I know my situation is somewhat unique and my concerns somewhat unusual, but if anyone has gone through a similar process or has any thoughts I’d really appreciate the input. There's very little information on this side of things, and what little there is seems focused on adolescents and children, who are far more likely to get something tenable out of the PDA label.



    https://www.pdasociety.org.uk/adult-life

    Hi ,
    Welcome to the Forum . I would by my experience with my boys over the years would say “ Yes “ to a formal diagnosis of PDA .

    It will help with your claim for ESA for starters . They should put you into the ESA Support Group where you do not have to sign on or attend the regular support sessions . You would be sanctioned every session if you failed to turn up .

    There are more Adults approaching the PDA Society for Advise now than families as the awareness grows . That’s why the “ Adult “ section has been recently added .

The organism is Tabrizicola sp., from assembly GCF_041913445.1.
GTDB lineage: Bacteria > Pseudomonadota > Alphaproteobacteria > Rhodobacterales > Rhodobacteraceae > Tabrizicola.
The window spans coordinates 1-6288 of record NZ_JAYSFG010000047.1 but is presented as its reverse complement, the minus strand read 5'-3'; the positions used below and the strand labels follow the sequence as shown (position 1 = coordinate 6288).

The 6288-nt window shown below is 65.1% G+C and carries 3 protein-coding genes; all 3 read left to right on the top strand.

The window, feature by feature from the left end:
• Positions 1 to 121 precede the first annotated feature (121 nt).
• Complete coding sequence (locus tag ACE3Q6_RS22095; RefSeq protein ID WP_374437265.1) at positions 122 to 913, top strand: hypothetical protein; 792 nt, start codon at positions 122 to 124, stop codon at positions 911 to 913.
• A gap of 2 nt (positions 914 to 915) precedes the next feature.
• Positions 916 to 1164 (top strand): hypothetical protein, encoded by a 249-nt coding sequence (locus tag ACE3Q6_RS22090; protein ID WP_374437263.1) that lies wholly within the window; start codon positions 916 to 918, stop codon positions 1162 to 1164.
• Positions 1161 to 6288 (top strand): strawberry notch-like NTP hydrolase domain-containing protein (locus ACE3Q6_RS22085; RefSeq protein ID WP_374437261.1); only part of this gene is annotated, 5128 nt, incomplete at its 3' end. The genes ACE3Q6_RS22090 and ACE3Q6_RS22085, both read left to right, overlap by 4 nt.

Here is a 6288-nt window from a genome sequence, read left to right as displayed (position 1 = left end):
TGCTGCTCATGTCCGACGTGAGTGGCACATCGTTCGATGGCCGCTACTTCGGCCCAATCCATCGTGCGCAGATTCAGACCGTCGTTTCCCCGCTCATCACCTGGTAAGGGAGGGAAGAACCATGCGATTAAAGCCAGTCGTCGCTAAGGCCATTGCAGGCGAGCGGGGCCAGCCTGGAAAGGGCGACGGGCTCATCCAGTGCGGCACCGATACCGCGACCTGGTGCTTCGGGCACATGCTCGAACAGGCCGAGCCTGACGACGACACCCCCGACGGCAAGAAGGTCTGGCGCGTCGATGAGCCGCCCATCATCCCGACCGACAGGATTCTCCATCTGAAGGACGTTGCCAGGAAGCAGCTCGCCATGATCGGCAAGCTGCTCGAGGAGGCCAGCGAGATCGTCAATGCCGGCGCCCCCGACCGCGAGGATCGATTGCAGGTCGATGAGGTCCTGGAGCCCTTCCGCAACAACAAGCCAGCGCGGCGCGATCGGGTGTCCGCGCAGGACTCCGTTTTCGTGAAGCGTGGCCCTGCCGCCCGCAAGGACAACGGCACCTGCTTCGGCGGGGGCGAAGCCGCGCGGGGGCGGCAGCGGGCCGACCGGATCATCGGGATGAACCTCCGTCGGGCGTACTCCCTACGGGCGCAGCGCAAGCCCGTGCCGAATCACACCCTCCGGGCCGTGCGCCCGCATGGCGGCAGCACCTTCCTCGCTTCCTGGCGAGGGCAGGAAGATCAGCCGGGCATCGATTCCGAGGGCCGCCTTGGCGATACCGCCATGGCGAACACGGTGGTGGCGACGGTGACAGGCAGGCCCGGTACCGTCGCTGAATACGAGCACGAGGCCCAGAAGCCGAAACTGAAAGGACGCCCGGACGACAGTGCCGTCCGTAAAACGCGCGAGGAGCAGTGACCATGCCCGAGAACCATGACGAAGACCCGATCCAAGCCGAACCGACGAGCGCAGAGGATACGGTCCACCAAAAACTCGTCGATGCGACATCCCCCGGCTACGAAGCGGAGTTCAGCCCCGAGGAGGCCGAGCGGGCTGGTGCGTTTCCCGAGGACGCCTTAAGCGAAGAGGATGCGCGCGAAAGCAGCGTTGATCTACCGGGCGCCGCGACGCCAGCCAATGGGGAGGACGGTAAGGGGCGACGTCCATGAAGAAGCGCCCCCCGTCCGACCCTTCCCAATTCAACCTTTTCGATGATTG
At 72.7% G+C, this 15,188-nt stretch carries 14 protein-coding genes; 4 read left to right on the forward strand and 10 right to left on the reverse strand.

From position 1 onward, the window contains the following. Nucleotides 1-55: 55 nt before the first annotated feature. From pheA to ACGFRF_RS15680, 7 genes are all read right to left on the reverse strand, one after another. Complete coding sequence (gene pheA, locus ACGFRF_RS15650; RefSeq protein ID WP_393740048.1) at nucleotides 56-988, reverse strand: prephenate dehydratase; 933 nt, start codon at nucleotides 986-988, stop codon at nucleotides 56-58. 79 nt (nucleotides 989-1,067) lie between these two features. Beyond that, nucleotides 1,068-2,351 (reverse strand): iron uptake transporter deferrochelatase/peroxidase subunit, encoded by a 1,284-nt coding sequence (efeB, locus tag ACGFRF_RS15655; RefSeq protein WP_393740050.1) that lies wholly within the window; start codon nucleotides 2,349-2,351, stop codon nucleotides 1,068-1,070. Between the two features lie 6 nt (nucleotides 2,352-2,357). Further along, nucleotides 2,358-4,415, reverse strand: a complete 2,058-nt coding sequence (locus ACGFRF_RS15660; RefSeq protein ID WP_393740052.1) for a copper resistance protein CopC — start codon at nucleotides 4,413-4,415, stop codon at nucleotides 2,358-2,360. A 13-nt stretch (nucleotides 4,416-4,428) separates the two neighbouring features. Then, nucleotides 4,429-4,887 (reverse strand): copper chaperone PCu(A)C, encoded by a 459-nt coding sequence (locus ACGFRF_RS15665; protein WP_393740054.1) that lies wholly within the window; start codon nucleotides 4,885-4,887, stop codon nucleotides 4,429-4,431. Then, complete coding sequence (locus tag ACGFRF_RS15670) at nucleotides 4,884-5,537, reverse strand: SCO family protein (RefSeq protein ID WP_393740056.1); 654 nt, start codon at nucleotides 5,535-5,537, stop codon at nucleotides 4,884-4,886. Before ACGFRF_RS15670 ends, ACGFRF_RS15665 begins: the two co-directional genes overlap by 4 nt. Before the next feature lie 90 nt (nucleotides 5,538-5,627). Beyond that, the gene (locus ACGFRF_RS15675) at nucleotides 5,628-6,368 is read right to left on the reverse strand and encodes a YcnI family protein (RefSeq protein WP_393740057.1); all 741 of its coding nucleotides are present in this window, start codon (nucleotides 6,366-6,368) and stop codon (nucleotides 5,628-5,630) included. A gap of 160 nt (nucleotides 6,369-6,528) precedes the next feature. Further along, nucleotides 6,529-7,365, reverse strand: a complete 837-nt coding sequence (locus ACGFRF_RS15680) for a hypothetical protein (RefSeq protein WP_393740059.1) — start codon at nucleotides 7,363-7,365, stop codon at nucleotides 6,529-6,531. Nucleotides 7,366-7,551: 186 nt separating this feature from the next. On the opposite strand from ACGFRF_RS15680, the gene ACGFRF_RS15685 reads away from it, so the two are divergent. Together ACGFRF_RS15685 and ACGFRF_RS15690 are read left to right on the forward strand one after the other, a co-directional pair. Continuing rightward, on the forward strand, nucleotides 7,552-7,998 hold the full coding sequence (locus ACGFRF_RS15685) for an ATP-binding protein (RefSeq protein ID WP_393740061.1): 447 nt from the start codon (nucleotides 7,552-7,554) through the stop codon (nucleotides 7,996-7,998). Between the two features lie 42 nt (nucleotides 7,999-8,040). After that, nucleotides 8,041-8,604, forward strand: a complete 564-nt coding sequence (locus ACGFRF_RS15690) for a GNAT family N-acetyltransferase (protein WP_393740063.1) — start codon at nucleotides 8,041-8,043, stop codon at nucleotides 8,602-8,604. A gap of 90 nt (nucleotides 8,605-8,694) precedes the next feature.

PDA is also listed on PIP and DLA paperwork .

    You will need help and support with the paperwork , someone like NAS , Autism Iniative ,d Citizens Advise . You do not need a formal diagnosis of PDA for PIP but it would be up to you when you decided to apply . You have enough evidence as it is with your other issues .

    Hope this helps .

    Pat xx
  • PDA is also listed on PIP and DLA paperwork.



    Pat's right, here it is (see P4): http://docs.wixstatic.com/ugd/5143d7_e222975eb349455690179638d0cb3af4.pdf
  • Thank you both very much for your input.